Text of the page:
71a839ea0870136c22a452df12aec4af0acd7af1cf599281a0 March 2013 ~ Spiller Kustoms
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Spiller Kustoms is a family blog from NOLA. Stop by and see what Gumbo we are dishing.

Sometimes my kids are making a big mess, but they are just having loads of fun. You never know what adventures we are on.

Thursday, March 7, 2013

How to tell if your car needs an alignment.

One of the ways to tell if your car needs an alignment is when your tire treads are wearing on the side.  Another is if you notice that the steering wheel is slightly pulling, and you have to keep turning right or left to keep the car straight.  So why are alignments important for the car?  Well the answer is that alignments are to lengthen the life of your tires.  So let us do the math.  If you spend five hundred dollars or more on tires and do not get an alignment, the front tires will wear down, which will cost you more in the long run on replacing your tires.  Cost of tires can get pricey, and so getting an alignment done is always a good investment.

Did you know that some companies offer lifetime alignments as low as one hundred and fifty dollars, whereas the one-time-alignment service is around seventy dollars or more?  This is a cost effective service, if you live in cities where there are a lot of potholes, and plan on keeping your car for several years.  I have owned many cars, and I have come to the conclusion that the lifetime-alignments saves me money since I would need one every year.

Last, You should also get an alignment if you have been in a car accident.  A year ago, my mother was involved in a slight fender bender, at the front fender.  I spoke with her about doing the alignment after I noticed that the steering wheel tilted more to the right.  It has been a year since, and she just noticed that the tires are wearing.  My mom is rather reactive when it comes to maintenance on cars, which will cost her repairs on a rather simple preventative issue.

Friday, March 1, 2013

How to Sell A Car and What To Expect

It's that time of the year again, Tax Season.  One of the biggest things that people do during this time of the year is buying and selling goods, such as cars.  So what do you do, when you consider selling your car?  The whole process can be a daunting one, but if you do your homework, it should a breeze.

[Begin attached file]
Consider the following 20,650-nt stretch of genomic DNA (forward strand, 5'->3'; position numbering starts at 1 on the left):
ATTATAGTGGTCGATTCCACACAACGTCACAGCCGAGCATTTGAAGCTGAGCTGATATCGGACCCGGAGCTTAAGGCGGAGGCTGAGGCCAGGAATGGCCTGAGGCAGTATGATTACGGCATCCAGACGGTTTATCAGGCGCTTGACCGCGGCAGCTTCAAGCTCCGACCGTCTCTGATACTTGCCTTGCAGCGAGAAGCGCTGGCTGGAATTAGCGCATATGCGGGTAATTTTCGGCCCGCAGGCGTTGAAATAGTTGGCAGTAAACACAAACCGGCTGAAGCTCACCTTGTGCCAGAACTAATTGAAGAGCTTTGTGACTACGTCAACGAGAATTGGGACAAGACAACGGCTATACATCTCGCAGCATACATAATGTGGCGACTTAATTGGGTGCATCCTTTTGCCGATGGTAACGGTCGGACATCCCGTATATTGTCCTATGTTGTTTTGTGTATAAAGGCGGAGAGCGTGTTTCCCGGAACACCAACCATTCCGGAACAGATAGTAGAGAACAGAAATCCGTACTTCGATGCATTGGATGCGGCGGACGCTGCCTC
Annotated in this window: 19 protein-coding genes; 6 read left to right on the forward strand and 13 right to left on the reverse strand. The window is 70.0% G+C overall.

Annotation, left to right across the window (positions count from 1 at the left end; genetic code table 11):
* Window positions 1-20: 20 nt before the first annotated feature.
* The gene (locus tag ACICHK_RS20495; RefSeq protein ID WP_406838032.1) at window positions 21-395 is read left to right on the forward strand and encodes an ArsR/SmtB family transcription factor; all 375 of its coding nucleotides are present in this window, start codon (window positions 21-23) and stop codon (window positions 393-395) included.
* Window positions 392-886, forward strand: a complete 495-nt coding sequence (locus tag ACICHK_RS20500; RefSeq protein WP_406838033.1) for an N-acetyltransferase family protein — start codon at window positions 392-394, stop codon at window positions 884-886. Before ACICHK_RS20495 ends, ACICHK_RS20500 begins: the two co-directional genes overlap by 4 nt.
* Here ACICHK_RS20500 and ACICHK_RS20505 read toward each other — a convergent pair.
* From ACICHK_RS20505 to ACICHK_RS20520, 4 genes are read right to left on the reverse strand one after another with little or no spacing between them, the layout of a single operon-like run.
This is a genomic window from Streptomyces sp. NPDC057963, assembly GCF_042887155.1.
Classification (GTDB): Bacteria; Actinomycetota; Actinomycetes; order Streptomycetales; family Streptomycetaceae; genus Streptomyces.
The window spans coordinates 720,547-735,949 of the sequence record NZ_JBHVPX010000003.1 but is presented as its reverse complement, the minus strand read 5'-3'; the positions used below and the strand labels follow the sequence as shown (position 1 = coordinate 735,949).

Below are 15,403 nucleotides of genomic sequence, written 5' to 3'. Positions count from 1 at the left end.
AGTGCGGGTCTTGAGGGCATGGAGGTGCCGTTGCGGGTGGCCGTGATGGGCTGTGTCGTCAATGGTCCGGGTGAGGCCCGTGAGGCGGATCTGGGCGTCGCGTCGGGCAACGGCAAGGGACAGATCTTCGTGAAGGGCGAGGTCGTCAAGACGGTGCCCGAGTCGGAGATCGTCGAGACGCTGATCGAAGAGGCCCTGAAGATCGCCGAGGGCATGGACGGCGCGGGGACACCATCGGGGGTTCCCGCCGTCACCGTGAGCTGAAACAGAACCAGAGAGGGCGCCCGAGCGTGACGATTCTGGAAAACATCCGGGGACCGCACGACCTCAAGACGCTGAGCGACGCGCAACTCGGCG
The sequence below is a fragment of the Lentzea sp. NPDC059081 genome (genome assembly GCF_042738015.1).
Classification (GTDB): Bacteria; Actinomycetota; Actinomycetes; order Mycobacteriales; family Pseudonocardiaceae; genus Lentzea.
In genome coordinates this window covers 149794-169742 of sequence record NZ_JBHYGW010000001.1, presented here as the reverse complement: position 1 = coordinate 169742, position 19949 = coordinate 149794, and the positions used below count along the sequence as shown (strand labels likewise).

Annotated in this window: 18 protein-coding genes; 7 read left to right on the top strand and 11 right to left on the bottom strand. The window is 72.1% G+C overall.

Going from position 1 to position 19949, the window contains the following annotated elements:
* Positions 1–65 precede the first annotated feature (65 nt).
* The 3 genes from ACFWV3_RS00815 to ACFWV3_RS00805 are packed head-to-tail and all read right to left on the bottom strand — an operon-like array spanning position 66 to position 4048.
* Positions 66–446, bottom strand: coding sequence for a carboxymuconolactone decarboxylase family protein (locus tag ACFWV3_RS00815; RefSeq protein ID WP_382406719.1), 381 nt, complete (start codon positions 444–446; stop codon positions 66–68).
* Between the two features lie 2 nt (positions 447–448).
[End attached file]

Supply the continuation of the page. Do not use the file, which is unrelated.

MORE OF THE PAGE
Here are some things to consider:  Are you going to do a trade-in or are you going to sell it owner-to-owner?  Have you done a checklist of all the things that are wrong with the car, in order to disclose it to potential buyers?  What is the Blue Book Value of the car for trade-in and direct sales?

Trade-in vs. direct sales (owner-to-owner)
It is pretty important to maximize the most out of your used car.  If you are looking to purchase a brand new car after selling, trade-ins may or may not be the best option. Generally, a trade-in value would be less than what you would get if you were to list the car yourself.  On the other hand, you do not have to list your car and it would be an easy transaction to sell your car back to a dealer.  If you choose to do a trade-in make sure that you know what the value of the trade-in before you go to the dealership.

Checklist for all issues
You should make a checklist of all issues with the car.  This would be useful when you are disclosing information on the maintenance, accidents, previous owner history.  Also, this would allow you to make adjustments to the Blue Book value.

Blue Book Value
Kelly's Blue Book will give you an estimate of the value of your trade-in and also your direct sale value.  However, you should also be aware that these figures are just rough estimates.  Based on my experience of selling car, the final price is usually less than KBB value.

Okay so let's put all of this together.  You should know your potential buyer.  I have had an instance when I brought my car to a dealer and gotten a very low trade-in value.  I left rather insulted with their offer, because  the issues had been minor such as dents in the bumper, and the car being dirty. In the end, I decided to paint the bumper and detail the car myself.  It was a smart move, because I sold the car for two thousand more than the trade in value, and I only had to spend about two hundred dollars on materials.
Last, a buyer will always talk you down from what you are asking.  You have to know when to be firm about your price and consider it when you list your car.

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